FT: Bulgaria is Chief Candidate to Join the Euro but There’s a Hitch
It’s a mark of the reversal in fortunes in the eurozone that talk in Brussels is turning to expanding membership of the single currency club. Having survived multiple Grexit threats and hauled itself out of a low-growth trap, the European Commission wants to welcome the euro outsiders in. Bulgaria is the chief candidate to make the euro-19 turn 20.
Having met with Boyko Borisov, Bulgaria’s PM, in Brussels yesterday, Commission president Jean-Claude Juncker threw his weight behind the euro’s potential newest member state: “I have to say bluntly that Bulgaria is ready.” Brussels insiders are confident Bulgaria can make the grade and show the euro project is truly back on track. On paper, the country has plenty going for it. Its currency has been pegged to the euro since 1999 (ceding control over its exchange rate) and the government’s public finances are in healthy shape.
At 29 per cent, Bulgaria's debt-to-GDP ratio is less than half the required criteria and its budget is in surplus by a Germanic 1.6 per cent. Mr Borissov, a member of the European centre-right family that includes Mr Juncker, has said his government will apply to join the ERM-2 exchange rate mechanism — the euro’s two-year mandatory waiting room by the end of the year.
But there’s a hitch. Outside the Berlaymont, there’s less enthusiasm to allow the EU’s poorest member state into the fold of economic and monetary union — considered the high watermark of European integration. Sceptics note that euro membership should be more than an exercise in economic box-ticking.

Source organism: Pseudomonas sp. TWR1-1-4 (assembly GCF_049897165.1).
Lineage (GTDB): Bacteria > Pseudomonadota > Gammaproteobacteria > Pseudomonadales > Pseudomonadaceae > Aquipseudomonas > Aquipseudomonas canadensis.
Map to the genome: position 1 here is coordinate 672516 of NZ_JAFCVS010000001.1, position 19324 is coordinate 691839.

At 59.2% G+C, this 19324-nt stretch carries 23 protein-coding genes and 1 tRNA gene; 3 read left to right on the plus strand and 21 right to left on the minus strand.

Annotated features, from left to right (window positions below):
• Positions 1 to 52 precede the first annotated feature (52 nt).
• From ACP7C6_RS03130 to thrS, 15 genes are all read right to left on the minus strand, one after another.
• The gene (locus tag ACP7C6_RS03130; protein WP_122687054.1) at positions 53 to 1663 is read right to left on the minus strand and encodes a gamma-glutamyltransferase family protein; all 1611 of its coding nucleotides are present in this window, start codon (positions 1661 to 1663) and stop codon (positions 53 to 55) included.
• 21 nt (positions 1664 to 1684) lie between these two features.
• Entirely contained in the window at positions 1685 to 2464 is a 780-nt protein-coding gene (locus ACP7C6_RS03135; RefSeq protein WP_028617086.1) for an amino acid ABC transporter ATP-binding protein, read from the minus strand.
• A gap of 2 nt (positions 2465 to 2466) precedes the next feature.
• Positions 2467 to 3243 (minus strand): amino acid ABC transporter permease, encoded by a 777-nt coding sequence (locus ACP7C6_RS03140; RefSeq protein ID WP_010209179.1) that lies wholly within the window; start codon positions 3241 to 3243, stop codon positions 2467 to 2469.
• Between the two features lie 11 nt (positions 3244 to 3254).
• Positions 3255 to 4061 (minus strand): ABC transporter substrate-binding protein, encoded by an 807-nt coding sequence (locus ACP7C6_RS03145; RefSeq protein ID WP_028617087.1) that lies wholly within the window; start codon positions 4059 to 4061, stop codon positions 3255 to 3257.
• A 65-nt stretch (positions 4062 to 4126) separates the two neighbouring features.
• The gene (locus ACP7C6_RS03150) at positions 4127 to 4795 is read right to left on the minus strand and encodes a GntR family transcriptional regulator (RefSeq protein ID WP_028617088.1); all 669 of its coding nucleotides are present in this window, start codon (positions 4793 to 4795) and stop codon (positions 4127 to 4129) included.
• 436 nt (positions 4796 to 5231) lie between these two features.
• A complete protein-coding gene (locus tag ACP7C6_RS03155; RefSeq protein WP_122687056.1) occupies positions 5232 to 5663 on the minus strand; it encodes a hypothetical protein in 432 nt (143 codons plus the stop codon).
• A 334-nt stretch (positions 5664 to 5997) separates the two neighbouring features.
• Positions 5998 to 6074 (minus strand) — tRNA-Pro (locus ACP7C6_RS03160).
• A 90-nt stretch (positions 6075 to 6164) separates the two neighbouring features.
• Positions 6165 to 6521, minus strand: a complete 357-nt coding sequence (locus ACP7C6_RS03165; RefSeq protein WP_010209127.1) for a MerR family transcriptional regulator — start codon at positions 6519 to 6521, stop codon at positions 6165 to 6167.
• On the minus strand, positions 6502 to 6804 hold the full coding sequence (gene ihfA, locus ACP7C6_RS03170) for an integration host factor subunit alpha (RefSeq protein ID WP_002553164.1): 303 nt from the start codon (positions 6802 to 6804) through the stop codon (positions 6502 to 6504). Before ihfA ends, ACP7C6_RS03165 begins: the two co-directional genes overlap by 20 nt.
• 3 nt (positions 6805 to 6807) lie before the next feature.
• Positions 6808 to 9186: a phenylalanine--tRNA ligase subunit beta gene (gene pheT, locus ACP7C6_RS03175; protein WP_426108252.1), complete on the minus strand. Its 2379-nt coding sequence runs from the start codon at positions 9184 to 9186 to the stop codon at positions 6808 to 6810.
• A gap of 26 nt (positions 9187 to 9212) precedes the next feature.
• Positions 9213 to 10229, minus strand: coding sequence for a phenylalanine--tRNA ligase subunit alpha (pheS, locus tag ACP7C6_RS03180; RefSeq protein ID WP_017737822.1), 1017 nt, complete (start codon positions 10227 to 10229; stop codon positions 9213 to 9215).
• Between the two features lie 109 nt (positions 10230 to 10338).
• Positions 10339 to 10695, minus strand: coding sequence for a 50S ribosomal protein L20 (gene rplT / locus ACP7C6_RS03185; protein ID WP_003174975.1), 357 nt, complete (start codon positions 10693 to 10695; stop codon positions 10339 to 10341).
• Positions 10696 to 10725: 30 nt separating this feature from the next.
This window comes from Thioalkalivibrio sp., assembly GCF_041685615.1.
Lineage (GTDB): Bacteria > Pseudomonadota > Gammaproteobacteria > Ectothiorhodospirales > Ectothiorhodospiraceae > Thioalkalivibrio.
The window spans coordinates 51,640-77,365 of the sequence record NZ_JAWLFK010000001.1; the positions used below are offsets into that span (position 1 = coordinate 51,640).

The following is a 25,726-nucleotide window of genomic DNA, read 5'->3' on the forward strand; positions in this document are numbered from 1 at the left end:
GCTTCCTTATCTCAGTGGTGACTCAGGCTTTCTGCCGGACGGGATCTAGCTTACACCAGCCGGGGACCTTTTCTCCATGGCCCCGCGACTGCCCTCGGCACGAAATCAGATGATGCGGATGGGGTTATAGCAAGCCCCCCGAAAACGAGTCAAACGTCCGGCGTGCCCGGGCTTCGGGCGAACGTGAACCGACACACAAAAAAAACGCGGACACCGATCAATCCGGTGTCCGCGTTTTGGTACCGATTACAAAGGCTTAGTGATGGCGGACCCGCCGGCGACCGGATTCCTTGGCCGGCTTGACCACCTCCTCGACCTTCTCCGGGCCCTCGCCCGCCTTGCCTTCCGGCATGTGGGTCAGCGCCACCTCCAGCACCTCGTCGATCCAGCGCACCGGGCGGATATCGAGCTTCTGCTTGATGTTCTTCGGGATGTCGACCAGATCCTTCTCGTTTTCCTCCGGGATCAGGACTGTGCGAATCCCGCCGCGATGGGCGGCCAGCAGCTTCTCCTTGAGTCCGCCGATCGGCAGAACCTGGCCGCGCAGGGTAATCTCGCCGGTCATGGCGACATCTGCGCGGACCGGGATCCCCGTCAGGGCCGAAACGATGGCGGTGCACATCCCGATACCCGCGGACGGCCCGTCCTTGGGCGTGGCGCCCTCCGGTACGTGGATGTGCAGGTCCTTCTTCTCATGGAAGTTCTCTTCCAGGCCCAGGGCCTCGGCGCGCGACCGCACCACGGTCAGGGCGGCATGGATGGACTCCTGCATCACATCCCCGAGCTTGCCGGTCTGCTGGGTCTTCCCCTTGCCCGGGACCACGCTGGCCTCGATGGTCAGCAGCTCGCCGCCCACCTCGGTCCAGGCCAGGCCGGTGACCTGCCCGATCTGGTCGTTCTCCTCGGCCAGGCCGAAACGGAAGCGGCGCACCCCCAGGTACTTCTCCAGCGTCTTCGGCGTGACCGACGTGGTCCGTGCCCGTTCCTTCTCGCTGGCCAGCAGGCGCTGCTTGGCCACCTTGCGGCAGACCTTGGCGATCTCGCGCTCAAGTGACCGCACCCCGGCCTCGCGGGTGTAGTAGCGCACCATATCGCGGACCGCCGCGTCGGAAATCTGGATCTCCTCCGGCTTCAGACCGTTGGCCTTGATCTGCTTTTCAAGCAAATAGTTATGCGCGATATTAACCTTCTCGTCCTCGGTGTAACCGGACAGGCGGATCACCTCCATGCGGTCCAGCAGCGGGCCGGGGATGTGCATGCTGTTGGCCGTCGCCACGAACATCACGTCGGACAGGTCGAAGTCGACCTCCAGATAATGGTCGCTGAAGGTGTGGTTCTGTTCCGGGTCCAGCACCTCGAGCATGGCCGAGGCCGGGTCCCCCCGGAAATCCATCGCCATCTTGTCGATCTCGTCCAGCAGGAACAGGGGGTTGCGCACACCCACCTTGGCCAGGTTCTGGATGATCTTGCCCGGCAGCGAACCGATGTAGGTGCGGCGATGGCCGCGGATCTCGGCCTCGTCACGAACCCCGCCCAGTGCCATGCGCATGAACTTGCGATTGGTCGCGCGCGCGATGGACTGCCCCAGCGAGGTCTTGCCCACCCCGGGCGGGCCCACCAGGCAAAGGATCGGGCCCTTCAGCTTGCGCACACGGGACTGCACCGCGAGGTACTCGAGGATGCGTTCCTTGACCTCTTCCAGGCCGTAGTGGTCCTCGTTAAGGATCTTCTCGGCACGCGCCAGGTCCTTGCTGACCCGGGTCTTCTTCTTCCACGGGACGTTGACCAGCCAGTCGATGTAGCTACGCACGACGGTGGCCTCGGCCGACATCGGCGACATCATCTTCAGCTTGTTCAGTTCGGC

Bulgaria is ranked as the most corrupt country in the EU, according to Transparency International. By the commission’s own admission, the government’s biggest challenge is tackling high-level corruption and organised crime. Allowing Bulgaria into EMU (it only joined the EU a decade ago) would go against the grain amid mounting concerns over the rule of law from Poland to Malta. Talk over the Bulgarian candidacy also shines a light on the euro’s treaty obligations — known as the “Maastricht Criteria” — which no longer seem to match reality in a sprawling club of 28 member states.
Drawn up in the 1990s, the pre-accession criteria focus almost exclusively on economic metrics rather than taking a broader view on a country’s institutional readiness outside its central bank’s independence. A bigger problem for the commission is that the richer member states ripe for euro membership — Sweden and Denmark — don’t want in. The latter has a permanent and much-prized opt-out. Mr Juncker may well one day get his dream of a single currency for all. In the short term, that ambition might just come at a price.
Source: Financial Times
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